Scotch Holland Roller Blinds’ originated in the early 1700s. They were made from Holland linen, which came from the Netherlands. The fabric was first produced in Glasgow, Scotland, by James Louis Robertson and John King, hence the name ‘Scotch Holland.’
Before being used to make roller shades, the durable Holland linen fabric was bleached, dyed and starched. It was then dried and pounded by solid wood bars. The whole production process lasted around ten days.
The first roller shade made from Scotch Holland linen did not have a spring mechanism. Instead, when the blind was closed, the fabric lay in folds on the window ledge. To open the blind, you had to pull on a cord which was attached to a top rod. To secure the open blind, you wound the cord around a cleat.
Scotch Holland roller blinds had a wooden batten at the top and a wooden bottom bar that was sewn into the fabric. The side hems were sewn by hand to stop them from fraying. Brass pins were fixed into each end of the wooden roller and the roller blind was fixed to the wall by means of small brass flanges.
Scotch Holland fabric continued to be manufactured in Scotland using traditional methods until the 1980s.
The ‘spring roller window shade’ was invented in the USA in the 1800s. The original design was patented by the father, uncle and brother of Stewart Hartshorn, who, together with his father, started the Stewart Hartshorn Company. This company initially manufactured the ‘spring roller window shades’ in New York, moving production to East Newark, New Jersey in 1872.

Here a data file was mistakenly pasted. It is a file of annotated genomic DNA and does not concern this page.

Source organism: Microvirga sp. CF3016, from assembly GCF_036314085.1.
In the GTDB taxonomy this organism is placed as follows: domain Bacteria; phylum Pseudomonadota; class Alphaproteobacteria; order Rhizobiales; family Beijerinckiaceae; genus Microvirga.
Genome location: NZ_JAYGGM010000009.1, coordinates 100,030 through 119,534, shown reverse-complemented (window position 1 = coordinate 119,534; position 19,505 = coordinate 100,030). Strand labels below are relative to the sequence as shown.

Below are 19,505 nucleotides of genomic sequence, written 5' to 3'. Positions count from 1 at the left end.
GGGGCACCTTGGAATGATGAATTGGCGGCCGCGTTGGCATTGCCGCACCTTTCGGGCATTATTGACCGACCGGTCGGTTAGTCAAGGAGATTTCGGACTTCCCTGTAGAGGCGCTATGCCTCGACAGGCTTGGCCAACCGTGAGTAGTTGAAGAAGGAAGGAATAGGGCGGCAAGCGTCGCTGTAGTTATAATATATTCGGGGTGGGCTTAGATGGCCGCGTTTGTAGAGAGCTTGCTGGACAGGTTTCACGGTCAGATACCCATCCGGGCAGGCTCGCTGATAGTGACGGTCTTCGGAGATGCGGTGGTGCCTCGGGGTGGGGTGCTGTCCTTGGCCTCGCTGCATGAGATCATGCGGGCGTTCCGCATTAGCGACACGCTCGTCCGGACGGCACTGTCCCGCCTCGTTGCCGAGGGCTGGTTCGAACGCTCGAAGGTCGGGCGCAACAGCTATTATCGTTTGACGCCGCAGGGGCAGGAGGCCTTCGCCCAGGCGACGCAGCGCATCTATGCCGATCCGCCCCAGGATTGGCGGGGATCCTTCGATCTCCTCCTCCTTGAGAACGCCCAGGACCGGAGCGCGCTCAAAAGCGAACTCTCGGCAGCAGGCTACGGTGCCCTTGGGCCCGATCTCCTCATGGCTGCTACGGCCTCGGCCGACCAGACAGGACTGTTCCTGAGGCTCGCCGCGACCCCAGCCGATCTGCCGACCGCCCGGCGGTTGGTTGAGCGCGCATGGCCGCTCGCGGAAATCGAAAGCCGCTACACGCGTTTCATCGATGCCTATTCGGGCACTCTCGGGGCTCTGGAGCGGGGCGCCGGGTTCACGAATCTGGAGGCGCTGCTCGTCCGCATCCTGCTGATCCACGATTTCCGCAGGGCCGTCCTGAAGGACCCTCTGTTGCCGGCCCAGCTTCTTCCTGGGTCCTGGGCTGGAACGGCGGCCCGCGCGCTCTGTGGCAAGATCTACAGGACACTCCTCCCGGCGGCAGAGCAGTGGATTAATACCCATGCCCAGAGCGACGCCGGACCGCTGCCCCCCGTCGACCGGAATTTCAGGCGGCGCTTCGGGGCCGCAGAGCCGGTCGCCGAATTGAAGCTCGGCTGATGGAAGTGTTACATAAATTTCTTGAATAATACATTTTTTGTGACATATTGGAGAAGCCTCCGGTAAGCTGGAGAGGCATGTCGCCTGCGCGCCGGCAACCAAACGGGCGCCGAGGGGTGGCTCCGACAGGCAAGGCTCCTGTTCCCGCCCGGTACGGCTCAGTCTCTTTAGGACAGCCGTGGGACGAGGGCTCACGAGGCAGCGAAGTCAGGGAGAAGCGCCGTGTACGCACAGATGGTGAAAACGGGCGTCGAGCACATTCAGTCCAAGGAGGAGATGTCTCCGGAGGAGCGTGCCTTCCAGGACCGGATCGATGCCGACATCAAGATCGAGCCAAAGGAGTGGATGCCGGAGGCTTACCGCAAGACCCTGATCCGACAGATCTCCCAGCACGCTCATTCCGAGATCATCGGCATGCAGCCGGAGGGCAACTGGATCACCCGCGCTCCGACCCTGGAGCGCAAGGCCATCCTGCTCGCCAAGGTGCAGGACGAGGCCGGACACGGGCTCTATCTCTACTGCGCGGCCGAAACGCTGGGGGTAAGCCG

In 1864, Stewart Hartshorn patented an improved design using a ratchet and gravity pawl. This spring roller window shade was the forerunner of today’s roller shades as it used a spring mechanism to allow fabric to be rolled up or down. The spring roller window shade became very popular in America and several other production plants were opened in the early twentieth century.
Meanwhile, in Victorian England, the ‘Tidmarsh Patent Action Spring Roller’ for roller shades was patented by the British company, Tidmarsh, in the 1880s. Today, the company still exists and uses the same mechanism for historically authentic roller blinds used in National Trust properties and other historic buildings.